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Tuesday, February 3, 1998

Global View
Balanced U.S. Budgets
Ad Infinitum? Don't Bet On It


WASHINGTON - Professors of political science in years to come may well assign their students to read Bill Clinton's State of the Union address of last week. Seldom has political oratory been so beautifully polished--and so divorced from realities. The magic worked. The man walked into the House chamber disgraced by one too many scandals and walked out with his highest voter approval ratings ever, if you can believe the pollsters. A truly amazing performance.

But keep in mind that, however brilliant, it was only a performance. It is true that the state of the American union is strong. It is true that inflation and unemployment are low, and that the American economy has just enjoyed a new surge of growth (an annual rate of 4.3% in the fourth quarter of last year). But precious little of that originated in Mr. Clinton's disordered White House. Even the president himself was more subtle than in the past with his self-congratulations. This year, he gave the American people some of the credit for good times. His speech writer must have suggested dropping the grating claim that he, personally, is "growing the economy."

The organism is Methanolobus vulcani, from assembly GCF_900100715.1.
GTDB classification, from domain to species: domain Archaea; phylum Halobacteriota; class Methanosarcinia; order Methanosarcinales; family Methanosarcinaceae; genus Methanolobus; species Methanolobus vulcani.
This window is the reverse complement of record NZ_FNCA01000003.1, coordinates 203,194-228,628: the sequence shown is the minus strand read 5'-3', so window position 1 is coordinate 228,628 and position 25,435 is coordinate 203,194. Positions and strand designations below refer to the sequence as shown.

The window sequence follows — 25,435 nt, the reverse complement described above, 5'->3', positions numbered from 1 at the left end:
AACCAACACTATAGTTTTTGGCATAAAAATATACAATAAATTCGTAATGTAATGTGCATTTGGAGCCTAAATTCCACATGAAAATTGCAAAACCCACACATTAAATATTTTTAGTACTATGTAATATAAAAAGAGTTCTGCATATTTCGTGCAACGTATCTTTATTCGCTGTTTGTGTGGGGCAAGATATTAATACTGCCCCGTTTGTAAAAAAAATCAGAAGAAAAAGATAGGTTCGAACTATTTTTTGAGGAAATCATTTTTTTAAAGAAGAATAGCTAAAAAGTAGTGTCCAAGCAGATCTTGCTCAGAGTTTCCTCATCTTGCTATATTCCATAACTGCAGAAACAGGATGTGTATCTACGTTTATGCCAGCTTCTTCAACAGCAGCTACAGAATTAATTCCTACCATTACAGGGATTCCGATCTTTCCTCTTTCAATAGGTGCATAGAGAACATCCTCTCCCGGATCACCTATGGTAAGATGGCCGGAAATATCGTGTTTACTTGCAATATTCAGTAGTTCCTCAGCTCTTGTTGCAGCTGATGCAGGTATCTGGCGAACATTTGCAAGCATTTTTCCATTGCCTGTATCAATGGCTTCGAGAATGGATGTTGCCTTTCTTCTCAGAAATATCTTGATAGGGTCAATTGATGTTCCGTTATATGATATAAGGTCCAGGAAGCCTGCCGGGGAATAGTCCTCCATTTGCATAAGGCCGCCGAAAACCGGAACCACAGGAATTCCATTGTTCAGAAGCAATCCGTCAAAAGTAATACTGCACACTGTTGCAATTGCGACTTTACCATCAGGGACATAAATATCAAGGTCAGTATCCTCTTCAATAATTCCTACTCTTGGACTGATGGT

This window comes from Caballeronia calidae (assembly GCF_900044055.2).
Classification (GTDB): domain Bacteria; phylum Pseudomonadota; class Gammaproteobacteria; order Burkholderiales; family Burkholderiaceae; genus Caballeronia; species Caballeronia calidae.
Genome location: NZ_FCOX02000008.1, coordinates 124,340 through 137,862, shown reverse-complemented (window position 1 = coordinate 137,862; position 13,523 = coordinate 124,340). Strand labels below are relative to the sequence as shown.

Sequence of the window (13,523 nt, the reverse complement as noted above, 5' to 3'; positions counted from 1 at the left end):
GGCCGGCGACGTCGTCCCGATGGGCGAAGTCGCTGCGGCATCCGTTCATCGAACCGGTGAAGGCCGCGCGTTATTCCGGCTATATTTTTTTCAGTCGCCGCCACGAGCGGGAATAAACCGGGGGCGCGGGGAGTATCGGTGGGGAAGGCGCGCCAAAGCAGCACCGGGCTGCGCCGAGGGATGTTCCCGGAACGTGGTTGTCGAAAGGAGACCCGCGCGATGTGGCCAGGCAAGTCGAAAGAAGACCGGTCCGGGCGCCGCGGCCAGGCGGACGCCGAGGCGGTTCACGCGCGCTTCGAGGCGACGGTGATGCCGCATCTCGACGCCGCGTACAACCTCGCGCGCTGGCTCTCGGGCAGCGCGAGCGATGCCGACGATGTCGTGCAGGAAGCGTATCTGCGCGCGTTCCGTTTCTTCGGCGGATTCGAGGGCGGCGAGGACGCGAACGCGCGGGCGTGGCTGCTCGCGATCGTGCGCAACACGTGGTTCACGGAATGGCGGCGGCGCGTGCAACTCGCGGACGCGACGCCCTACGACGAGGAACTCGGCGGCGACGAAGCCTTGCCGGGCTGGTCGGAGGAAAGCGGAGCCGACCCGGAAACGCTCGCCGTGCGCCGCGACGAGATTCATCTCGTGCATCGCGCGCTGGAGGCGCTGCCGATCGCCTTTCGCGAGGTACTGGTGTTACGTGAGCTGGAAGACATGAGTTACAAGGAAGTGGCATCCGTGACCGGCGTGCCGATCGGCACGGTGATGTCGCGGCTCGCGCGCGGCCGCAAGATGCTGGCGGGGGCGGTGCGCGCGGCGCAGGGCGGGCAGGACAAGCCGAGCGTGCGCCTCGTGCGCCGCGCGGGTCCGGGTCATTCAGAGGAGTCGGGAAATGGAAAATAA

No one, however, cautioned him to cut back on obfuscation and hyperbole. His brag about the U.S. having its "smallest government in 35 years" may have some basis, but not in anything that counts. Federal revenues as a percentage of gross domestic product are approaching record levels, even as GDP climbs at a good clip. The rising economy has lifted all boats and narrowed the federal deficit, but it hasn't curbed government expansionism. Indeed, Senate Majority Leader Trent Lott observed in his response to Mr. Clinton's speech that taxes at all levels are now consuming 38% of the incomes of American families.

That huge outlay may be buying somewhat better value, but not from the feds. State governors have seized the welfare system and are cleaning it up, with budget savings at both state and federal levels. Some cities, such as New York, are attacking crime more efficiently. States that have adopted school choice are demonstrating that schools can be improved by broader private efforts.

No regard for the achievements of others, however, prevented Mr. Clinton from punching every political hot button he could reach: Better schools, child care, college for everyone, a "G.I. Bill" for workers to ease their move to new jobs, a cleaner environment. Yet the president has been in office for five years and instances in which he could cite notable federal government achievements were scarce. Indeed, the areas where the federal government is most involved--health care, for example--are where he described serious problems. He was, in effect, campaigning against the federal health care bureaucracy he and Mrs. Clinton have sought to expand when he urged Congress to pass a "bill of rights" for patients. And the Internal Revenue Service, whose abuses he promised to correct, has grown confused and surly under his jurisdiction, not someone else's.